Dowling C.J. This demurrer was argued before us on the 20th January last. The substantial question raised on these pleadings was whether the tenant of a dwelling house, holding over after due notice to quit, may maintain trespass against his landlord for turning him out of possession without being guilty of a breach of the peace.

It was conceded on the part of the defendant that in order to regain possession the landlord had no right to break the outer door, nor do any act of violence whereby a breach of the peace might be involved. That the defendant had an indefeasible right of re-entry was admitted on the pleadings, and the sole question was whether the mode of exercising the right was unlawful, so as to render him liable in trespass. The strength of the plaintiff's case rested upon the allegation in his replication, that at the time of the supposed trespass he was in the actual peaceable occupation of the house by himself and family. In the replication there is no breach of the peace alleged nor any entry with such violence as would lead to a breach of the peace. After the time of the notice to quit had expired, the plaintiff must be regarded as a trespasser on his landlord's possession, which, it is clear, the latter might resume in a peaceable manner.

A great variety of cases have established first, that a party entered upon whose term has expired, cannot maintain trespass quare clausum fregit against his landlord. And secondly, that a landlord may resume possession if he can obtain it peaceably, but not otherwise. It may be true that no case has gone so far as to justify landlords in committing an assault or using a strong hand in retaking possession. In this case however, this feature is wanting and we are not called upon to determine what would be the result if the possession were taken by violence. The cases upon this subject were brought under careful review in Newton v. Harland (1840) [ Newton v. Harland (1840) 4 Man. & G. 644, 133 E.R. 490 ] and although the point now adverted to was not finally decided, the Court held that where a tenant remained in possession after the expiration of his term, the landlord was not justified in repelling him by force in order to regain possession. However it was taken for granted in that case, that without violence a landlord might resume possession peaceably. The moot point there was whether the assault committed in taking possession was not a criminal act, which would render the party liable merely to a criminal prosecution.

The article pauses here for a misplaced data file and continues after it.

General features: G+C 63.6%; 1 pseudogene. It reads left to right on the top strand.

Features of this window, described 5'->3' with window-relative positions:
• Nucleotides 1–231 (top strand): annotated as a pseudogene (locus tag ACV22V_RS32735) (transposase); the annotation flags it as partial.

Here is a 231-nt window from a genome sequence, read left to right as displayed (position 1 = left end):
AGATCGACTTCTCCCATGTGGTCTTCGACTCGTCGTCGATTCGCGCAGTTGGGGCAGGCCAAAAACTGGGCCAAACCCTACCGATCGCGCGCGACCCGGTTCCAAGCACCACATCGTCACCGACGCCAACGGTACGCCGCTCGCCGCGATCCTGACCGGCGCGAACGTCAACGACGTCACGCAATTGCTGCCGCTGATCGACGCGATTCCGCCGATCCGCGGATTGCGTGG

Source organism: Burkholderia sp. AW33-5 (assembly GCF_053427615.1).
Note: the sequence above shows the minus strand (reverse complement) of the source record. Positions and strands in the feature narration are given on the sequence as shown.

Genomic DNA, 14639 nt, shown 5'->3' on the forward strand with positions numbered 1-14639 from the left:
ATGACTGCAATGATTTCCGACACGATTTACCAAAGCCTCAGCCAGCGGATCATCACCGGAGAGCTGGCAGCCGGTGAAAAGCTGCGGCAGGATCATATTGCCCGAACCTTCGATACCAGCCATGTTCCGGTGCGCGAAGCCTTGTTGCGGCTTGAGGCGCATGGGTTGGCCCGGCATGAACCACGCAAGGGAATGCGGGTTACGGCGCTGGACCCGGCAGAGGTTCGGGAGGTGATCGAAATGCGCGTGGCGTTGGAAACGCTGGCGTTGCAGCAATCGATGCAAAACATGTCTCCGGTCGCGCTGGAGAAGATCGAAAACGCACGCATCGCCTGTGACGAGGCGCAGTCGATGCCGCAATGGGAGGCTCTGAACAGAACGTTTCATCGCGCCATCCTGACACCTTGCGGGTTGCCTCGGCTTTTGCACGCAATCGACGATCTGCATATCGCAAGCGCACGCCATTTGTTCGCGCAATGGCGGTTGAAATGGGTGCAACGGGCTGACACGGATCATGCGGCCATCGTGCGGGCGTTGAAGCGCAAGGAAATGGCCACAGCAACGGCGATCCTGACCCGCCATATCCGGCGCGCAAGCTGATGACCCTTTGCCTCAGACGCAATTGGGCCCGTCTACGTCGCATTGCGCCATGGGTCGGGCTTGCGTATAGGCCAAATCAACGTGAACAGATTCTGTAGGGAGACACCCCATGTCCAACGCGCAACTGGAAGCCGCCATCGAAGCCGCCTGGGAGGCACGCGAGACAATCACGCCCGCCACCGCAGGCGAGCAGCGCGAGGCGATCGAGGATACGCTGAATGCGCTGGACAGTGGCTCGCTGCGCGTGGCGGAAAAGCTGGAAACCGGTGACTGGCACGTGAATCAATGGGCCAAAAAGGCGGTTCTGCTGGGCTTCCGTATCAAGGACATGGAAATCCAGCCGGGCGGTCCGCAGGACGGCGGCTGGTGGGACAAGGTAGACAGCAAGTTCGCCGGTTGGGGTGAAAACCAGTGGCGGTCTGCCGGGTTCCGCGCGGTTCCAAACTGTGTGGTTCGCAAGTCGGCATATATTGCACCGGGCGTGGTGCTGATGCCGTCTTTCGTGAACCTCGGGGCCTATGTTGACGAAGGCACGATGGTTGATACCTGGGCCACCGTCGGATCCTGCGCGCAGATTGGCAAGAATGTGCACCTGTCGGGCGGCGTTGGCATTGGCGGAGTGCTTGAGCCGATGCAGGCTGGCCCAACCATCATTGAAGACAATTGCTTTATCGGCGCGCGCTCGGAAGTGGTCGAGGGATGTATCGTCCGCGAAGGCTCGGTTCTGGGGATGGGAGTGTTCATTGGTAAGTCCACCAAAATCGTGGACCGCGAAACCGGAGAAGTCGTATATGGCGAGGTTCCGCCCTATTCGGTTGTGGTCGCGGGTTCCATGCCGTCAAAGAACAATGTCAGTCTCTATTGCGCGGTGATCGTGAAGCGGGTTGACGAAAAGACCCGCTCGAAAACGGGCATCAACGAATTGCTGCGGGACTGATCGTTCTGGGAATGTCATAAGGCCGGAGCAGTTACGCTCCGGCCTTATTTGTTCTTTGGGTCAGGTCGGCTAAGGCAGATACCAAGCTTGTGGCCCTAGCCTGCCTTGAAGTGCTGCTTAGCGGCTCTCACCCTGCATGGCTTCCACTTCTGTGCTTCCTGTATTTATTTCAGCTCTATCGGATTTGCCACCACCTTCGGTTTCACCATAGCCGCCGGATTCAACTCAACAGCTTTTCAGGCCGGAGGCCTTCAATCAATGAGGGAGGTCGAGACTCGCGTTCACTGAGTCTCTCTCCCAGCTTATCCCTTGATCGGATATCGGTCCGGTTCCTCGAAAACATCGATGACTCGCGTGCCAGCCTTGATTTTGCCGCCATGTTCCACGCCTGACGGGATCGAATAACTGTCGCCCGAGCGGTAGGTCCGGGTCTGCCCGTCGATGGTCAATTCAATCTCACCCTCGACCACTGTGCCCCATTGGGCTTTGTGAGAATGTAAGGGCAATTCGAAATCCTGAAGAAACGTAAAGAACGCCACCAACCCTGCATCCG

The circumstances disclosed in these pleadings present the simple case of a tenant holding over against his landlord after his tenancy has been determined by a regular notice to quit and the landlord resumed possession in a quiet and peaceable manner. The landlord has a right of possession and he appears to have peaceably asserted it, without transgressing the laws of his country, that is, has been guilty of no breach of the peace, or other act of violence inconsistent with the welfare of society. This is not in the language of the demurrer "taking the law forcibly into his own hands". It is nothing more than a peaceable assertion of a perfect right and although the defendant might have brought ejectment, yet it is settled law that there is no case in which a party may maintain ejectment in which he cannot enter provided it be in a peaceable and easy manner. Regarding this therefore as a peaceable entry upon an over holding tenant, we are bound to determine on all the authorities, that this action is not maintainable and judgment on demurrer must be given for the defendant.

Judgment for the defendant.

Published by the Division of Law, Macquarie University